He always will.
Seek him everyday. In all ways seek God everyday.
Let us sing all songs to God.
To whom all praise is due… praise God.
No road is an easy one, but they all
go back to God.
With all we share God.
It is all with God.
It is all with Thee.
Obey the Lord.
Blessed is He.
We are all from one thing… the will of God…
Thank you God.
I have seen God–I have seen ungodly–
none can be greater–none can compare to God.
Thank you God.
He will remake us… He always has and He
always will.
It’s true–blessed be His name–Thank you God.
God breathes through us so completely…
so gently we hardly feel it… yet,
it is our everything.
Thank you God.
ELATION–ELEGANCE–EXALTATION–
All from God.
Thank you God. Amen.

In fact, as you can see in this video, which shows the handwritten poem, in “Psalm,” Coltrane plays each syllable as a note, making it a kind of recitative in the form of a prayer.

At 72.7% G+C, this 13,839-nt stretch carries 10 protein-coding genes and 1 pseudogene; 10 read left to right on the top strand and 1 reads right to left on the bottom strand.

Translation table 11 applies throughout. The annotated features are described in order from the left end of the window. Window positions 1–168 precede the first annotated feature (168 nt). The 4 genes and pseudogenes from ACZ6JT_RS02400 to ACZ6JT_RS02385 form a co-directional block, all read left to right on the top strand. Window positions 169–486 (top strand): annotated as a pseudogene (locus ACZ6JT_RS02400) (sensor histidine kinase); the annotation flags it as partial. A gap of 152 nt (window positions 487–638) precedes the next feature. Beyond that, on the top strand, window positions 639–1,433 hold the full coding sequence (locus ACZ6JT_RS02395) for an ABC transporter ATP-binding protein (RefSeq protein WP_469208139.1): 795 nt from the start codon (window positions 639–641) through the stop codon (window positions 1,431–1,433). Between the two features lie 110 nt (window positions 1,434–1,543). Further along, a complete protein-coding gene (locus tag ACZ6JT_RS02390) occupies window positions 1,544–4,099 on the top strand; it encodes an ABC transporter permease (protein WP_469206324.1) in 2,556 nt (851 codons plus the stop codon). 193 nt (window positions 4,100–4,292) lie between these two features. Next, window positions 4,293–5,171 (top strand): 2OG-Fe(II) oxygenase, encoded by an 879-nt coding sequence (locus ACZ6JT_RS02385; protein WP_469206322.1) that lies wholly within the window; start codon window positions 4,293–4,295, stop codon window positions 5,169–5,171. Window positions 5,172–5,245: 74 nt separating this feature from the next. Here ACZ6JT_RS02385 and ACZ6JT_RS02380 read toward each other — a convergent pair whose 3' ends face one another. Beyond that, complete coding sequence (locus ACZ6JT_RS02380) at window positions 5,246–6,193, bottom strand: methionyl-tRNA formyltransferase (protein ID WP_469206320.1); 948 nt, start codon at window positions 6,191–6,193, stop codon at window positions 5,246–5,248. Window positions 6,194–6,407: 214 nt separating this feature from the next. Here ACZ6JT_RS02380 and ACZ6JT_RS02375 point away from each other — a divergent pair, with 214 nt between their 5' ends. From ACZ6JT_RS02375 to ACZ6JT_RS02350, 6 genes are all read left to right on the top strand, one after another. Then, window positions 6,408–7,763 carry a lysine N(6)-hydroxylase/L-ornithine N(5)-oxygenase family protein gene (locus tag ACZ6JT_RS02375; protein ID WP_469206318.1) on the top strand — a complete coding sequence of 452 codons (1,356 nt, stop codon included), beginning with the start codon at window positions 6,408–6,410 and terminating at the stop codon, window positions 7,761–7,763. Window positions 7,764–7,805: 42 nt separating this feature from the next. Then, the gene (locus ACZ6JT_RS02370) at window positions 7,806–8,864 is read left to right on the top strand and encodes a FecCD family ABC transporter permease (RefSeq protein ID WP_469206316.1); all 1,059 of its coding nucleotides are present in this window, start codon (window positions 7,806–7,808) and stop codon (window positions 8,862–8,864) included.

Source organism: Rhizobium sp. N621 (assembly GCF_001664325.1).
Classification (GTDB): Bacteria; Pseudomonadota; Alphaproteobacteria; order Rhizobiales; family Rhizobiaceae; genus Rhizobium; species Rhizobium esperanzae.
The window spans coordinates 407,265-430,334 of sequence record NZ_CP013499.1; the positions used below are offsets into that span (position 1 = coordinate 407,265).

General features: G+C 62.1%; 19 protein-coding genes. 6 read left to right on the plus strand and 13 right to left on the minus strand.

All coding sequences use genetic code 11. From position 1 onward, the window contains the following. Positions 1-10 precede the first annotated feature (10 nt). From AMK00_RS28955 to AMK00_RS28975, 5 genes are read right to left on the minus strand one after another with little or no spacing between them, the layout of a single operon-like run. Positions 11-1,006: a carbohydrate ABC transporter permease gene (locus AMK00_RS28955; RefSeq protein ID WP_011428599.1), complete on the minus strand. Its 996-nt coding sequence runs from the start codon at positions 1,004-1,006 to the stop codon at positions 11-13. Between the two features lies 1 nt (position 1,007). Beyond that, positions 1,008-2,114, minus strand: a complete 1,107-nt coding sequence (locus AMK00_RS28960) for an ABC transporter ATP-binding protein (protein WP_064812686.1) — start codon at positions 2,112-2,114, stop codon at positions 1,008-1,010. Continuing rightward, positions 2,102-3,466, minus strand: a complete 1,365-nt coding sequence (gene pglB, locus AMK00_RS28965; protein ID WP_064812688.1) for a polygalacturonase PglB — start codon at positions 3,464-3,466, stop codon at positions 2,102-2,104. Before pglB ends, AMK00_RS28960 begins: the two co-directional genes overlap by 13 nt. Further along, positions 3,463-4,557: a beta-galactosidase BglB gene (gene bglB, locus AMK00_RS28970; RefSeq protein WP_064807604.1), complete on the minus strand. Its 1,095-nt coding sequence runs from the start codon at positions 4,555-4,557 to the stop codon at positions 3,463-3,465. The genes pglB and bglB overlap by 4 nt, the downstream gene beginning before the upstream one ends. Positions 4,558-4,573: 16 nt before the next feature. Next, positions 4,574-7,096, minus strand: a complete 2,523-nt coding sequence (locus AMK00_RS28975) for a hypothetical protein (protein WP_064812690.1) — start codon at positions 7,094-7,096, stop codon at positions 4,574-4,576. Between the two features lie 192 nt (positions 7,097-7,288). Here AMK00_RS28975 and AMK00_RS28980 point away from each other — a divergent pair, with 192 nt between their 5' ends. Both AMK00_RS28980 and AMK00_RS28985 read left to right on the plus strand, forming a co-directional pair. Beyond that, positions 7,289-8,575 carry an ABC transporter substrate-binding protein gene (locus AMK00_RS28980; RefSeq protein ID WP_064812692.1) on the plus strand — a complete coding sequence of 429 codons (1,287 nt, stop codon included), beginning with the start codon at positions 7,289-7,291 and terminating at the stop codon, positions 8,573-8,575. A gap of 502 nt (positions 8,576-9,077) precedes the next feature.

With A Love Supreme,

Coltrane was reaching a much broader audience than people realized. Coltrane, far and above other jazz artists perhaps with the exception of Miles, was alone in the way that he reached listeners beyond the normally accepted jazz audience or jazz cognoscenti. He was reaching also a very young audience — black and white. The way that he spoke to [listeners across race and class] in a way parallels the way white suburban youth were embracing Public Enemy a couple of decades later. Not just because of the music, and not just because of its soul, but because of the inherent sort of danger in it. Even though Coltrane and his many defenders talk about how his music was not angry, the perception of anger or the perception of frustration that black America had with its situation was something that definitely appealed to white listeners, especially white youthful listeners. . . .As such, Coltrane’s music was a bridge not only between musical styles but also across the racial divide.